There isn’t a whole lot I can say in the wake of what we just saw, to be honest. But I’ll try.
I really think this episode was right up there at the upper limits of how good anime can be, no exaggeration. I’d judge at least half of the first eight episodes of Boku Dake ga Inai Machi to have been truly great – as in, comfortably in my top Top 50 eps of all time. So I don’t think there’s any hyperbole with this series, even with the nosebleed fan rankings and owning 20% of the manga bestseller list in Japan for two weeks – that reaction is exactly as it should be, because Boku Dake ga Inai Machi is that good. I knew it all along of course, but it’s still nice to be validated in such spectacular fashion.
If there’s anything that I find mildly off-putting about the fan reaction to this show, it’s how much of the focus is on the mystery and thriller aspects. Now don’t get me wrong – Erased is indeed a thriller, and the plot itself is crucial to its very existence. But if anything I’m amazed that the fan reaction is so positive when so much of it isn’t focused on what I consider the best part of the series – the characters. I think it’s the emotions that underlie the story, and the way the characters’ emotions are woven together that truly make Boku Dake ga Inai Machi a historically excellent series.
One of my favorite lines of movie dialogue comes from Woody Allen’s Radio Days, in which the character effectively playing the young Woody’s mother declares “The world would be such a beautiful place if it weren’t for certain people.” That line was spoken about the Nazis, but it could just as easily apply to Boku Dake – and one of the amazing things about this series is the way it can so vividly portray both sides of the coin that is human nature. Darkness is so starkly on display here – there can be little we find so viscerally evil as the abuse and murder of children. But there’s so much more to this story than that, and that’s what makes it such a powerful experience to watch (or read) it.
Honestly, I found this episode utterly heartbreaking – not because of the evil that people do, but because of the good. I just love these characters so much – there’s so much decency here, so much courage, so much honesty. It’s a crying shame there aren’t more serious anime about children, because they can be powerful in a way series about high schoolers and adults (not that there are many of those either) simply can’t. And then we have Sachiko, who’s such a quietly heroic figure – the absolute essence of what parenting should be. She understands the gift she’s been given, and the responsibility that goes with it.
As usual, I want to call attention to a couple of specific scenes which I think are transcendently brilliant. The first takes place on the bus, at the moment when Kayo belatedly gives Satoru his birthday present. Just on a superficial level this is obviously a moving moment, but just ponder on all the layers upon layers that are really involved here. This is a 29 year-old man in the body of a 11 year-old boy, living out a moment that’s haunted him for a lifetime. Who’s the one doing the crying here – the man or the boy? Is there a difference? I love the way the two Satoru bleed into each other, each bringing something that the other needs to be complete. I think the obvious reaction is that it’s the child in Satoru that most wants to cry here, but I would argue it’s actually the adult – because he’s the one who’s experienced all the pain and loss.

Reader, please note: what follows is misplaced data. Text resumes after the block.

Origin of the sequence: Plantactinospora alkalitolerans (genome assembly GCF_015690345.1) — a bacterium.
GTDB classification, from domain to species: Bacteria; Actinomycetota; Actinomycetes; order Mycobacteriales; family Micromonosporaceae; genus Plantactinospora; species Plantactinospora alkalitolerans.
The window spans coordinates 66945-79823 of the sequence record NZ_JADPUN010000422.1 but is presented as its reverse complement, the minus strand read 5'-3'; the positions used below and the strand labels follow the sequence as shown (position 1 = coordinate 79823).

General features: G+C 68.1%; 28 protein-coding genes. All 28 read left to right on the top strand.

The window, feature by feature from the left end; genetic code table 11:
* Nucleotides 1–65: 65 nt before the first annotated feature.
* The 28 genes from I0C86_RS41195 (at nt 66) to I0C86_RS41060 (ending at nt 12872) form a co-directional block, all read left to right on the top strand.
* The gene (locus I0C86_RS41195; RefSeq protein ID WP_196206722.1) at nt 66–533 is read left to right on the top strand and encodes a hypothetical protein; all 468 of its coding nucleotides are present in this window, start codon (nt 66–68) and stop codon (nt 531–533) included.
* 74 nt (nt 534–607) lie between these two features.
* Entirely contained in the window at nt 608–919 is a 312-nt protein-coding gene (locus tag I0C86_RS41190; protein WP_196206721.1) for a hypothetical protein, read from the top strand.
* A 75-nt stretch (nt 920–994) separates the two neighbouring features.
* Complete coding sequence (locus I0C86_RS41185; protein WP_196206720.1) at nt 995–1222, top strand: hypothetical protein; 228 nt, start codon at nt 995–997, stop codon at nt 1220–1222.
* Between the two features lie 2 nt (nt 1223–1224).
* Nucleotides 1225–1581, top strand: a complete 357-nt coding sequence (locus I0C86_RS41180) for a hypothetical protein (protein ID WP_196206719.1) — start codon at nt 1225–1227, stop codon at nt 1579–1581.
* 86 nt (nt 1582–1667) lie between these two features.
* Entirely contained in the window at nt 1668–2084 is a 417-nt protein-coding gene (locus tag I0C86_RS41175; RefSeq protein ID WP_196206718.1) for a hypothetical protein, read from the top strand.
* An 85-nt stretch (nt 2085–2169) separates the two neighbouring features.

Then we have the moment when Satoru finally brings Kayo home, having been reminded in all too ugly terms that the bus isn’t a safe hideout. If you dare suggest anything that happens in the Fujinuma apartment is cloying or melodramatic I’ll be tempted to slap you, because this is what earned emotion is all about. The moment when Kayo flinches as Sachiko raises her hand is gut-wrenching for all the right reasons, because we’ve come to understand utterly what brought us to this moment. Boku Dake ga Inai Machi has mercilessly brought us here, sparing us nothing, because it had to do that to allow is to grasp the true meaning behind what we’re seeing. This scene also contains one of the funniest moments of the season, Satoru’s “Mmm.” when Sachiko asks if she’s in the way – a passage whose success is no less dependent on all the buildup that’s been done to get us to it.
There’s so much more I could get into here, things like Kenya’s radar that something is off with Satoru, and Satoru’s diligence in making sure Hiromi be brought into the circle with Kayo and himself – all of which we’re allowed to piece together ourselves without being told outright. I’d also like to talk about the pacing of the series, which is an interesting topic – there’s actually some original Satoru-Kayo material in here that helps the anime impact in a way not even the superlative manga can. But I feel that could potentially be an awkward topic so it’s probably best not to go there, as much as I’d enjoy discussing it. Rather, I’ll just reflect again on how exquisitely good this show is, and how fortunate we are as fans that Boku Dake ga Inai Machi has received this unicorn of an adaptation – the great manga made into an equally great anime.